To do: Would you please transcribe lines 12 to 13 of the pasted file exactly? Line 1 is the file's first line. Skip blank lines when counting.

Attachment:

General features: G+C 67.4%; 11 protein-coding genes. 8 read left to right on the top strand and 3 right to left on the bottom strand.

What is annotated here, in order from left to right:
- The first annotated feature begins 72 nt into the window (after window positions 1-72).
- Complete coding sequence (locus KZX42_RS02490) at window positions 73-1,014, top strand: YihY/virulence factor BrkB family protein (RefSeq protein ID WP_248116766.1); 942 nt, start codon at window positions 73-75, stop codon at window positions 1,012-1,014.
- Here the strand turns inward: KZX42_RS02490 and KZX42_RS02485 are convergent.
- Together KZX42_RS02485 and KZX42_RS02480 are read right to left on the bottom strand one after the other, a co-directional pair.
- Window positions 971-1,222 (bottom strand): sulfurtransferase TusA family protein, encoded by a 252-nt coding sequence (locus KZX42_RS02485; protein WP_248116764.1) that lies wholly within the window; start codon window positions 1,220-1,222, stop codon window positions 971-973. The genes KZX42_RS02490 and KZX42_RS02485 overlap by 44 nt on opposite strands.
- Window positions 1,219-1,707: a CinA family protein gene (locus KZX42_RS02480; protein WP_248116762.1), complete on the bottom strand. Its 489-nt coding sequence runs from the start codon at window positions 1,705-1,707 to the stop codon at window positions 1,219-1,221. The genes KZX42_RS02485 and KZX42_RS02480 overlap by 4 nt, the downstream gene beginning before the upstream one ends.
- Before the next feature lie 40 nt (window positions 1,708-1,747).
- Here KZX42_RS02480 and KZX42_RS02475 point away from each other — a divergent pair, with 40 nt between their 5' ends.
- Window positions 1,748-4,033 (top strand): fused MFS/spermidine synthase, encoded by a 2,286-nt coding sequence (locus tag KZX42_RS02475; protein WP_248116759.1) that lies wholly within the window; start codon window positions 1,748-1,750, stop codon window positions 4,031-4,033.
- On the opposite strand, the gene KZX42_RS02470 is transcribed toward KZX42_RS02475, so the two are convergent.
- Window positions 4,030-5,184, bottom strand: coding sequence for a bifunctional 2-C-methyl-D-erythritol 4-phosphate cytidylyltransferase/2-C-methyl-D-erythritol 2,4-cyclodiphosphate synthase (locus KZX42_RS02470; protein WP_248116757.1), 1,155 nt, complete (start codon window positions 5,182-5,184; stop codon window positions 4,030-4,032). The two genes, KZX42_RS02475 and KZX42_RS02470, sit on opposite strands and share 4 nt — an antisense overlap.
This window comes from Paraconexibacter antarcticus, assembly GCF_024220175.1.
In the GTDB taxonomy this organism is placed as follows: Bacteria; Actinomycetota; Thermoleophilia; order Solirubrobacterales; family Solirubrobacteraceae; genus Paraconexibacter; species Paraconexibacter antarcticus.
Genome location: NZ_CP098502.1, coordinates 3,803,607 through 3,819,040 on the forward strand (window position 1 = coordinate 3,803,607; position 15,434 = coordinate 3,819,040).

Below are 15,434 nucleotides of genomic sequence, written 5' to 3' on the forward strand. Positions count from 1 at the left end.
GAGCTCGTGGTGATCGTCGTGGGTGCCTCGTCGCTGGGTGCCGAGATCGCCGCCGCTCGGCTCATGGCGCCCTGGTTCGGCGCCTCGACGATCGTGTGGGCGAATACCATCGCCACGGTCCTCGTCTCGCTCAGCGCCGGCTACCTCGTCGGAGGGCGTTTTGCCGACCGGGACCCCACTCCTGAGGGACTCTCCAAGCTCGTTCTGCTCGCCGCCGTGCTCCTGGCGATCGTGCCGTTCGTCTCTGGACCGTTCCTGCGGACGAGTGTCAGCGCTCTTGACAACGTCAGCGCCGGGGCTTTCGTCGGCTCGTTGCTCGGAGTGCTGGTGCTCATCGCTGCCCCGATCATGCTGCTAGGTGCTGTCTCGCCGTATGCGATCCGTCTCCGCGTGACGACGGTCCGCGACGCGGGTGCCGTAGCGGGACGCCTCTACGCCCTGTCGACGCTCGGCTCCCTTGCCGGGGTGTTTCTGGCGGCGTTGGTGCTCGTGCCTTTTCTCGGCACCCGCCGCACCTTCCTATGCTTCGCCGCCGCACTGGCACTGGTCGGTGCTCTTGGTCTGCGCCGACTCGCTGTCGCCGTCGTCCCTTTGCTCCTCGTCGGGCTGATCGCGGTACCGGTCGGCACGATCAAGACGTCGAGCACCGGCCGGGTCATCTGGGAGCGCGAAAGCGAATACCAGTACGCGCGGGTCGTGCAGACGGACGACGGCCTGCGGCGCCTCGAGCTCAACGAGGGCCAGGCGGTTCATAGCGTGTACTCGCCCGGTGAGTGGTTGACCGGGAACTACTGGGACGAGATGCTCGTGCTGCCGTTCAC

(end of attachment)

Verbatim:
- On the opposite strand, the gene KZX42_RS02470 is transcribed toward KZX42_RS02475, so the two are convergent.
- Window positions 4,030-5,184, bottom strand: coding sequence for a bifunctional 2-C-methyl-D-erythritol 4-phosphate cytidylyltransferase/2-C-methyl-D-erythritol 2,4-cyclodiphosphate synthase (locus KZX42_RS02470; protein WP_248116757.1), 1,155 nt, complete (start codon window positions 5,182-5,184; stop codon window positions 4,030-4,032). The two genes, KZX42_RS02475 and KZX42_RS02470, sit on opposite strands and share 4 nt — an antisense overlap.